Rory McIlroy’s emotional celebration at the peak of a toe-to-toe battle with Patrick Reed seemed to suck the inspiration out of Europe’s key man and set in motion the USA’s procession to win the 41st Ryder Cup.
The chances of a comeback to match the Miracle of Medinah for Europe at Hazeltine hinged on Europe engulfing the scoreboards in blue and specifically the top of the singles order.
McIlroy and Henrik Stenson needed to knock off the US team’s two pacesetters Reed and Jordan Spieth at the top of the singles order to set the blue dominoes falling in the right direction. A loss for either would surely be terminal.
And for eight holes McIlroy and Reed traded blows in thrilling fashion, but on the green of the par three the direction of the game, and the Sunday play, changed utterly.
McIlroy holed a huge putt of 40 feet plus across the green and celebrated wildly, but Reed matched him from the fringe and the duo exchanged a fist-pump in mutual admiration that was unquestionably merited, since they’d shared eight birdies and an eagle in eight holes to that point.
But that pivoital moment seemed to take the wind out of McIlroy, who was subdued on the back nine and didn’t make a single birdie until the 18th, where Reed conceded his three because he holed his own birdie putt to secure the match one-up.
“Eight was the key,” said Reed. “To make that 25-footer on top of him to halve the hole, that was the big moment of the match.”
Moments before Stenson had completed his part of the task against an out of sorts Spieth in bizarre fashion, the American shaking hands in bare feet with his trousers rolled up after he had incurred a penalty for disturbing his ball in the water hazard at the 16th.
The Swede lost the first but engaged gear after taking the lead at the ninth, having five birdies before winning 3 and 2.
Europe got excellent work in the top of the order from rookies Thomas Pieters and Rafa Cabrera Bello, but the perceived weakness of the bottom half of Darren Clarke’s singles order proved to be all too accurate.
The Belgian, the first rookie to play all five sessions for Europe since 1999, completed the best record ever by a debutant for Europe with a 3 and 2 defeat of JB Holmes.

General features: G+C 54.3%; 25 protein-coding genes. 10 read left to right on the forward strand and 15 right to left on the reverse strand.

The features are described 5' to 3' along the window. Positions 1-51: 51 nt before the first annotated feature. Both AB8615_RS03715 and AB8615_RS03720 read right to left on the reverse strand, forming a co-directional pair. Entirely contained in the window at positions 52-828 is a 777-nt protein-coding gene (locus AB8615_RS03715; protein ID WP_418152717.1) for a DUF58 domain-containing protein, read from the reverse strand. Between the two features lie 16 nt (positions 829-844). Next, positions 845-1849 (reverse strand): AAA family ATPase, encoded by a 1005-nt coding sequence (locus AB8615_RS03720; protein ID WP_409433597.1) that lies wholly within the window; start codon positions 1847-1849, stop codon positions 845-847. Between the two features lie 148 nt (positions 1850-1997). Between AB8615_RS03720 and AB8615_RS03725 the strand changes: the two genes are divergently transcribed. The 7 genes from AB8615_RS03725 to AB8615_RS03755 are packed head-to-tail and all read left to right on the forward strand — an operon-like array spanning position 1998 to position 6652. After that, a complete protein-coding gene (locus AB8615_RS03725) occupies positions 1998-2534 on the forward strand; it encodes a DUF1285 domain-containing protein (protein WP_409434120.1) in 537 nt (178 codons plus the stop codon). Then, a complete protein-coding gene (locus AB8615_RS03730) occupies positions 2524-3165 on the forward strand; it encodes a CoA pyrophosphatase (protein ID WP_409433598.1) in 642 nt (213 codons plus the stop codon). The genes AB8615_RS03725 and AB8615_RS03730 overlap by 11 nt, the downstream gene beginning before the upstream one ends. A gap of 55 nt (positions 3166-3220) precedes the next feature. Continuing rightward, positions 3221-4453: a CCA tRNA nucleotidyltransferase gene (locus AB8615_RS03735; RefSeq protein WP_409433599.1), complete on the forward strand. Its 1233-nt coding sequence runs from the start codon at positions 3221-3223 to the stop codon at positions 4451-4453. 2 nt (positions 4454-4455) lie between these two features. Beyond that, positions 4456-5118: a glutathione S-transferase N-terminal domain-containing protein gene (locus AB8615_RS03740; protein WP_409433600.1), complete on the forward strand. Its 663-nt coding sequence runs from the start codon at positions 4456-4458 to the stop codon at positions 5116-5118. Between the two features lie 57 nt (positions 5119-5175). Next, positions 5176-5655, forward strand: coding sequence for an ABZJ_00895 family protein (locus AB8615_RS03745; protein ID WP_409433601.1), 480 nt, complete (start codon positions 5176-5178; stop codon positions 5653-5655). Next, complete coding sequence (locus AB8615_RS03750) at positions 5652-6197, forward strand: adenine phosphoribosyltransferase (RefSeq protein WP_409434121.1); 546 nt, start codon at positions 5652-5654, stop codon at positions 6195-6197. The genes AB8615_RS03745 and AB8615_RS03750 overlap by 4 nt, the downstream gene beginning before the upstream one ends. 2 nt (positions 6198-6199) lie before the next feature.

He returned hugely impressive four-under figures on the seven holes he played on the back nine and totally justified Darren Clarke’s wildcard pick with four points on the weekend.
Cabrera Bello, left out of Saturday’s fourballs after a win and a half with Sergio Garcia, was never behind against Jimmy Walker and was another 3 and 2 winner.
The Spaniard – a semi-finalist in the WGC Matchplay earlier this year – had six birdies before his sole bogey at the 15th and finished the weekend unbeaten in three matches.
At that point the official score read 10 and a half to nine and a half, but any encouragement for Europe was muted as the bottom of the singles order was saturated in red.
Justin Rose still couldn’t find a putt on the Hazeltine greens and lost one down to Rickie Fowler. It was a point the Europeans had to have relied on given how poorly the American had played on Saturday, but Fowler responded with his best play of the week.
Sergio Garcia and Phil Mickelson’s battle was probably even better than Reed and McIlroy’s , with the American having nine birdies and the Spaniard eight before they hit the 18th. Naturally both rolled in birdie putts at the last as well, Garcia following the American in from 10 feet for a half point each – the only proper end to the contest, really.
“I was out there to get a point for my team, so while I’m proud of the way I played I’m still disappointed,” said Garcia.
But Clarke’s frontloaded singles order had left big gaps at the bottom, and the Americans poured through to their inevitable victory here.
Danny Willett’s miserable week ended ignominiously as he was thoroughly taken apart by Brooks Koepka. The Masters champion had looked hunted since the furore over his brother’s ill-judged “satirical” article about US fans and crumbled 5 and 4 to the US rookie.
Andy Sullivan, idle since the opening morning loss with McIlroy in foursomes, started brightly mat two-up after three but watch Brandt Snedeker roll in birdie putts to eventually prevail 3 and 1.
And the rush win the decisive point was won by Ryan Moore, the last man into the US side on the final wildcard pick just last week, who came from two down to Lee Westwood with three to play to win on one-up, taking the US over the 14 and a half point threshold.